7. Make sure all smoke and carbon monoxide detectors are working and install new batteries

  8. Have water filtration systems (especially for wells) serviced and have service records available.

On inspection day, make your house shine! Make sure it is clean and that all doors, windows and utility rooms/basements are accessible. You want to make sure the inspector likes your home and does not becoming frustrated while inspecting it.

Allow ample time for the inspection and plan to be away from your home during the inspection. Also, make plans for your pets to be out of the home or contained. An inspection can be stressful for them. Typical buyer home inspections last 2-3 hours but can be more-or-less depending on size of home and any other inspections (like water tests and radon tests) that may be conducted at the same time.

Taking these steps can go a long way towards preventing issues that can negatively affect the home inspection and make buyers less confident in their purchase. It can also impact your final selling price as buyers often use the inspection to renegotiate the final selling price.

We all want your sale to go smoothly. If you would like more information please feel free to contact us.

Want to know how much money your Maine Home is worth on today’s market? Our online property valuation tool will give you an initial estimate. A Dwelling in Maine real estate agent can provide you with a more accurate price after viewing your home features, renovations, fixtures, and condition.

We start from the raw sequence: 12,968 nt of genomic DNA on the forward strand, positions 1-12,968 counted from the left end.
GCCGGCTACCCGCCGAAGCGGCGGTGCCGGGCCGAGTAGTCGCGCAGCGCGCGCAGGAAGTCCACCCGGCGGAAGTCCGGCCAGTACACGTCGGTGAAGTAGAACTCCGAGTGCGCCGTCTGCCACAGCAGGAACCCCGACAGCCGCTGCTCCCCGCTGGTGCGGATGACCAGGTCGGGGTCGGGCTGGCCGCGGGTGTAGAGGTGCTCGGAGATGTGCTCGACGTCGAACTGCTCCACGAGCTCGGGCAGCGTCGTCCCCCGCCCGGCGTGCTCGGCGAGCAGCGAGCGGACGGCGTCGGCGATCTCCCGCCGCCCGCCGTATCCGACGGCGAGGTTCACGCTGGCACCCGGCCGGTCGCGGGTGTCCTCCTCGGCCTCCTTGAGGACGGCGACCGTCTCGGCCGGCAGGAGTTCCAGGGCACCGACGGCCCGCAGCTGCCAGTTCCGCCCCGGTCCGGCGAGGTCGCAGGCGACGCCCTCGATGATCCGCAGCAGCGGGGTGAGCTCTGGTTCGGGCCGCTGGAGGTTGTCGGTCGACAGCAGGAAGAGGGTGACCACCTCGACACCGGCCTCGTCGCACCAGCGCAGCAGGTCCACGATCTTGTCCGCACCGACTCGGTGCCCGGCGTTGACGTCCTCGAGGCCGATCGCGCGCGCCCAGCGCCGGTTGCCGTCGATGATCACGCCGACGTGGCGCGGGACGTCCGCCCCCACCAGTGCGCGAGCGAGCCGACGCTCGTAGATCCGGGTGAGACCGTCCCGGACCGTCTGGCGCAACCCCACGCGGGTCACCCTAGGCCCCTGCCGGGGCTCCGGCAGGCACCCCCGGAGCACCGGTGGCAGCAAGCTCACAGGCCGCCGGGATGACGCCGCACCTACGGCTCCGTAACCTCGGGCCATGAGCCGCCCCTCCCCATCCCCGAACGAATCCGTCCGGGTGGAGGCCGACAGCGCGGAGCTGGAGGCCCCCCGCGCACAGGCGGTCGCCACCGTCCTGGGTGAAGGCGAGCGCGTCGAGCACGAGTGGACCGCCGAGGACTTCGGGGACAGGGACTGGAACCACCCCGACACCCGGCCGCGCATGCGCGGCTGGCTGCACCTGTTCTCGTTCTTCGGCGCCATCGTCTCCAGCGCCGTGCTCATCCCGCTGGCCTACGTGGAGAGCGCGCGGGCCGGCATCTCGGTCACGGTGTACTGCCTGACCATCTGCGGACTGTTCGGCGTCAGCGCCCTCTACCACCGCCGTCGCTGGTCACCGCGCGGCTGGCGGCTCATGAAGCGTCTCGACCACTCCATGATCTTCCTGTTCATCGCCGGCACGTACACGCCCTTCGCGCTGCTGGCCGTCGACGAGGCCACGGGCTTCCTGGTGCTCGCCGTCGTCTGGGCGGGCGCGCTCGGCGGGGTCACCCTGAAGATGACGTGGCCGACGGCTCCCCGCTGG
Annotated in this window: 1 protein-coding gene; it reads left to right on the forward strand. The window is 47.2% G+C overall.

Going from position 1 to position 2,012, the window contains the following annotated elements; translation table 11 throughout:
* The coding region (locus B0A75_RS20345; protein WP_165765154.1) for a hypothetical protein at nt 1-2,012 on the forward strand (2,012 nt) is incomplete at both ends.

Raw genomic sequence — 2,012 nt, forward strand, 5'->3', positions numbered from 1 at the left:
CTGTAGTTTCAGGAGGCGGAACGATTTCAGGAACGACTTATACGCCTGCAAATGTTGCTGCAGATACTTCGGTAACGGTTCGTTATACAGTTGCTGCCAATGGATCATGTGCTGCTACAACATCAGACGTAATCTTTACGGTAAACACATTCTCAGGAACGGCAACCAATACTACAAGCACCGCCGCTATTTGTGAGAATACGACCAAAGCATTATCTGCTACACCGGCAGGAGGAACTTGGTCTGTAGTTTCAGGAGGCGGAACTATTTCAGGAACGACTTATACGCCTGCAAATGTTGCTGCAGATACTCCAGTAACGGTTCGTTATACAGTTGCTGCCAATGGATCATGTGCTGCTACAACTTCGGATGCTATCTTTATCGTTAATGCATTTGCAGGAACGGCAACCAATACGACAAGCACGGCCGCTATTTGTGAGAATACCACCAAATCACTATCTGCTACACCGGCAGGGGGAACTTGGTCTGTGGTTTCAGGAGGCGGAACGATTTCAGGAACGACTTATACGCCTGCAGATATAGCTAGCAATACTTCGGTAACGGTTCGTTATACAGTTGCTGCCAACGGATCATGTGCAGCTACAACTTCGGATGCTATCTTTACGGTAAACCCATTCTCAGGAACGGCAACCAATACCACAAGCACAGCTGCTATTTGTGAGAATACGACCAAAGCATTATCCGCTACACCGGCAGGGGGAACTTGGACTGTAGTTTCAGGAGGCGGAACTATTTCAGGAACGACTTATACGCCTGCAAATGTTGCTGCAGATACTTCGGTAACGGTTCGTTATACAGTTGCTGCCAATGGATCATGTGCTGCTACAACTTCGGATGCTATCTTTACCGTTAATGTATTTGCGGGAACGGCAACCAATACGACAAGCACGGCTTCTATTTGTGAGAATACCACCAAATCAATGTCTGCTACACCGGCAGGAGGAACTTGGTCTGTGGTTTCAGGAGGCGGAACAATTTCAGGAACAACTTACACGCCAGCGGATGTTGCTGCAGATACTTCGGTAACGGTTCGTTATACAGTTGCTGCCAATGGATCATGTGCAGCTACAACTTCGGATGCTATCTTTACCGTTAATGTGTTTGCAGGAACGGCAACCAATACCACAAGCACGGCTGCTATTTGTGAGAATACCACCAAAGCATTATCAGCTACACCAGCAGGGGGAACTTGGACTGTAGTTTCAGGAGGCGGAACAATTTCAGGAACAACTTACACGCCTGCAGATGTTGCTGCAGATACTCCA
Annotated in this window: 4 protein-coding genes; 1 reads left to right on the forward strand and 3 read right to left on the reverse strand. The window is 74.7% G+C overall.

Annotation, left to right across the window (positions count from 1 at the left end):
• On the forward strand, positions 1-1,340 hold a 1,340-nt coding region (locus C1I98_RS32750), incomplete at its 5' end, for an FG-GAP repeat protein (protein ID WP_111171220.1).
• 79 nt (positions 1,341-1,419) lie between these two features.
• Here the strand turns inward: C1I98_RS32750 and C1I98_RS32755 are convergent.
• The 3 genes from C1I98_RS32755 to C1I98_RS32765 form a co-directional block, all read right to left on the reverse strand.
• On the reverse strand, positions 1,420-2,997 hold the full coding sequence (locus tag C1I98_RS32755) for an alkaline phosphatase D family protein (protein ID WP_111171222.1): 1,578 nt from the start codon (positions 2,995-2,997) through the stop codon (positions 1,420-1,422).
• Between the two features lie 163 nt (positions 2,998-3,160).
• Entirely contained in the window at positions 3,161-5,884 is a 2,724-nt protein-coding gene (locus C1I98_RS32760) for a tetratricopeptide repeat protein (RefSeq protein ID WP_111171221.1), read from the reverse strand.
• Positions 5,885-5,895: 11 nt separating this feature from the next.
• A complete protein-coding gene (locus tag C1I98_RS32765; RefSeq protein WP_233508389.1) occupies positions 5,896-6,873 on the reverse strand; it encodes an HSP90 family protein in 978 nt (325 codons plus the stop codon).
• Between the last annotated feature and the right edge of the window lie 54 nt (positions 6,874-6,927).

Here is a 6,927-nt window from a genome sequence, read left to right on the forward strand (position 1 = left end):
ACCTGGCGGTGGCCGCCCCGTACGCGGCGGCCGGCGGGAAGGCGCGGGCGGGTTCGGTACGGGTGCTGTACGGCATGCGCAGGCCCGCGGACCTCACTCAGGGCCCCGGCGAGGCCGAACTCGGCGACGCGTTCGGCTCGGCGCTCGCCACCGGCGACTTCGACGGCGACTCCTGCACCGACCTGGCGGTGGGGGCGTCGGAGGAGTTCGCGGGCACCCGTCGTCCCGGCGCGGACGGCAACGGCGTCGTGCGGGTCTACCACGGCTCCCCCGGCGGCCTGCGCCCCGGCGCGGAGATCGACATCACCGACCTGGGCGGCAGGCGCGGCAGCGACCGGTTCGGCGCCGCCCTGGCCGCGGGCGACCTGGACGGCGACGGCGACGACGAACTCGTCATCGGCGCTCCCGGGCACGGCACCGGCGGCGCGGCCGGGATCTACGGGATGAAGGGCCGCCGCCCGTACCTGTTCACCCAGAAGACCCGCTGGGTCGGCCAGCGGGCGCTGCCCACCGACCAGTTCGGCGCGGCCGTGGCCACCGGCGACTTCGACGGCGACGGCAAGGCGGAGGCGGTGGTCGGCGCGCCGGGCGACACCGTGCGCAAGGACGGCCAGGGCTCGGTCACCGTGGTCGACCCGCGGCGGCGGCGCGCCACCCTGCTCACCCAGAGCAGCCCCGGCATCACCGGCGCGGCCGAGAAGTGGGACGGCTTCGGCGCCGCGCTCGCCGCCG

Feb. 23, 2018

Homeownership Workshop: March 6, 2018

Questions about homeownership? Thinking about investing?

Join us March 6, 2017 at 6pm at the The Crosby Center for an educational and informative homeowners workshop. This is a complimentary experience where a panel of industry professionals will be presenting and answering your questions. Join us: Su Leigh with Gateway Title, Nicole Hotchkin with Camden National Bank, & Jasie Lee Costigan with Dwelling in Maine.

 

Our partners: 

Our Town Belfast, Belfast Area Chamber of Commerce, The Crosby Center

Gateway Title of Maine, Inc., Camden National Bank, Dwelling in Maine: Real Estate Company

 

 

Feb. 7, 2018

Radon: Testing the Air Quality in your home

Real Estate Home Inspection: Radon TestingWhether you own your own home or rent a house or apartment here in coastal Maine (or anywhere), you should be aware of the air quality in your living space.  Specifically, the presence of radon gas can be a health hazard.  Like most hazards in the home, radon can be mitigated fairly easily.

We recommend a three step process for dealing with radon or most any potential hazard in your home.  The three simple steps are: 1) Learn 2) Test; and 3) Act. 

There is a lot of great literature available about radon online.  Dozens of private sites offer information.  The State of Maine’s website, maine.gov, has several pages devoted to radon and to Maine’s specific guidelines.

After a little basic research, you will see that radon is present almost everywhere and is not unsafe at low levels.  Most any home can have radon in the air.  

Additionally, if you get your drinking water from a well, there can be high levels of radon in the water.  If there is a high level in radon in your water, anytime you run the washing machine or turn on a facet, the radon is released from the water and is emitted into the air.  This is a process called “off gassing.”  If you have municipal water, it is the responsibility or the city or town to be sure that the water entering your home does not have high levels of radon.